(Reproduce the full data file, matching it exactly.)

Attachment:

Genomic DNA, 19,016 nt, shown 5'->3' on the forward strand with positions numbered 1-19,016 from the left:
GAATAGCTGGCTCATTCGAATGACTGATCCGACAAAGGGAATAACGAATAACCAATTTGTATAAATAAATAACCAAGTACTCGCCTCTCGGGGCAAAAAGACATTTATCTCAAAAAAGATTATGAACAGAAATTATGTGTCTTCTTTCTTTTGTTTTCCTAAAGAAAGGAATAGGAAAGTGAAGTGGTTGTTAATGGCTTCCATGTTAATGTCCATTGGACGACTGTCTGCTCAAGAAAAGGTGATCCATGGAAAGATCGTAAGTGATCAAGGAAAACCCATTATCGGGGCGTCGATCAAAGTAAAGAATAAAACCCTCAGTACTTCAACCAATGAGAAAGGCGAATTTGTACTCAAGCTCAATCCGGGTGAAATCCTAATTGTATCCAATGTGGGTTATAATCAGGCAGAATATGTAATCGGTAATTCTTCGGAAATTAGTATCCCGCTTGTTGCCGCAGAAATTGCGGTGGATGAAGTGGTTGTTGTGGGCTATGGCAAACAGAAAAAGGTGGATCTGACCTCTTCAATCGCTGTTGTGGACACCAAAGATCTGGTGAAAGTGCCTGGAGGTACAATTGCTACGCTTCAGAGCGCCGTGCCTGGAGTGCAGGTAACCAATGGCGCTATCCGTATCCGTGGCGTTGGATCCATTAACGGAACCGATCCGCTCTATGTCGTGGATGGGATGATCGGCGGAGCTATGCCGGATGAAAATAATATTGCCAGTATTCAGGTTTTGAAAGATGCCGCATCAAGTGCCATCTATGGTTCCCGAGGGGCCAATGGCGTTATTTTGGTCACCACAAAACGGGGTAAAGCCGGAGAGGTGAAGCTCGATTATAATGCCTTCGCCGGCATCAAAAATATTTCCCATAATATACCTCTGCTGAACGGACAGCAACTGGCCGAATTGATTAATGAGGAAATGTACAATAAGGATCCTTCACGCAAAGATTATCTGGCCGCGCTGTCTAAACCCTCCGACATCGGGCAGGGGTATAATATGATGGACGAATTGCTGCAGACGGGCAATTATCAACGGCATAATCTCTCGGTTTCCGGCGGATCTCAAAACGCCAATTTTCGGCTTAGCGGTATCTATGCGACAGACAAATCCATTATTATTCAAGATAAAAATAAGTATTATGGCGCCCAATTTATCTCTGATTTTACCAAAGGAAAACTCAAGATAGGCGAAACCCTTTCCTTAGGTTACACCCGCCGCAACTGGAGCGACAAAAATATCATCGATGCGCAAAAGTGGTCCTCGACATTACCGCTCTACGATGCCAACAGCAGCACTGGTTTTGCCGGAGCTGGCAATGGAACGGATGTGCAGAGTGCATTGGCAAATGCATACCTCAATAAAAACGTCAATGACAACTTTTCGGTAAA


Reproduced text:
Genomic DNA, 19,016 nt, shown 5'->3' on the forward strand with positions numbered 1-19,016 from the left:
GAATAGCTGGCTCATTCGAATGACTGATCCGACAAAGGGAATAACGAATAACCAATTTGTATAAATAAATAACCAAGTACTCGCCTCTCGGGGCAAAAAGACATTTATCTCAAAAAAGATTATGAACAGAAATTATGTGTCTTCTTTCTTTTGTTTTCCTAAAGAAAGGAATAGGAAAGTGAAGTGGTTGTTAATGGCTTCCATGTTAATGTCCATTGGACGACTGTCTGCTCAAGAAAAGGTGATCCATGGAAAGATCGTAAGTGATCAAGGAAAACCCATTATCGGGGCGTCGATCAAAGTAAAGAATAAAACCCTCAGTACTTCAACCAATGAGAAAGGCGAATTTGTACTCAAGCTCAATCCGGGTGAAATCCTAATTGTATCCAATGTGGGTTATAATCAGGCAGAATATGTAATCGGTAATTCTTCGGAAATTAGTATCCCGCTTGTTGCCGCAGAAATTGCGGTGGATGAAGTGGTTGTTGTGGGCTATGGCAAACAGAAAAAGGTGGATCTGACCTCTTCAATCGCTGTTGTGGACACCAAAGATCTGGTGAAAGTGCCTGGAGGTACAATTGCTACGCTTCAGAGCGCCGTGCCTGGAGTGCAGGTAACCAATGGCGCTATCCGTATCCGTGGCGTTGGATCCATTAACGGAACCGATCCGCTCTATGTCGTGGATGGGATGATCGGCGGAGCTATGCCGGATGAAAATAATATTGCCAGTATTCAGGTTTTGAAAGATGCCGCATCAAGTGCCATCTATGGTTCCCGAGGGGCCAATGGCGTTATTTTGGTCACCACAAAACGGGGTAAAGCCGGAGAGGTGAAGCTCGATTATAATGCCTTCGCCGGCATCAAAAATATTTCCCATAATATACCTCTGCTGAACGGACAGCAACTGGCCGAATTGATTAATGAGGAAATGTACAATAAGGATCCTTCACGCAAAGATTATCTGGCCGCGCTGTCTAAACCCTCCGACATCGGGCAGGGGTATAATATGATGGACGAATTGCTGCAGACGGGCAATTATCAACGGCATAATCTCTCGGTTTCCGGCGGATCTCAAAACGCCAATTTTCGGCTTAGCGGTATCTATGCGACAGACAAATCCATTATTATTCAAGATAAAAATAAGTATTATGGCGCCCAATTTATCTCTGATTTTACCAAAGGAAAACTCAAGATAGGCGAAACCCTTTCCTTAGGTTACACCCGCCGCAACTGGAGCGACAAAAATATCATCGATGCGCAAAAGTGGTCCTCGACATTACCGCTCTACGATGCCAACAGCAGCACTGGTTTTGCCGGAGCTGGCAATGGAACGGATGTGCAGAGTGCATTGGCAAATGCATACCTCAATAAAAACGTCAATGACAACTTTTCGGTAAA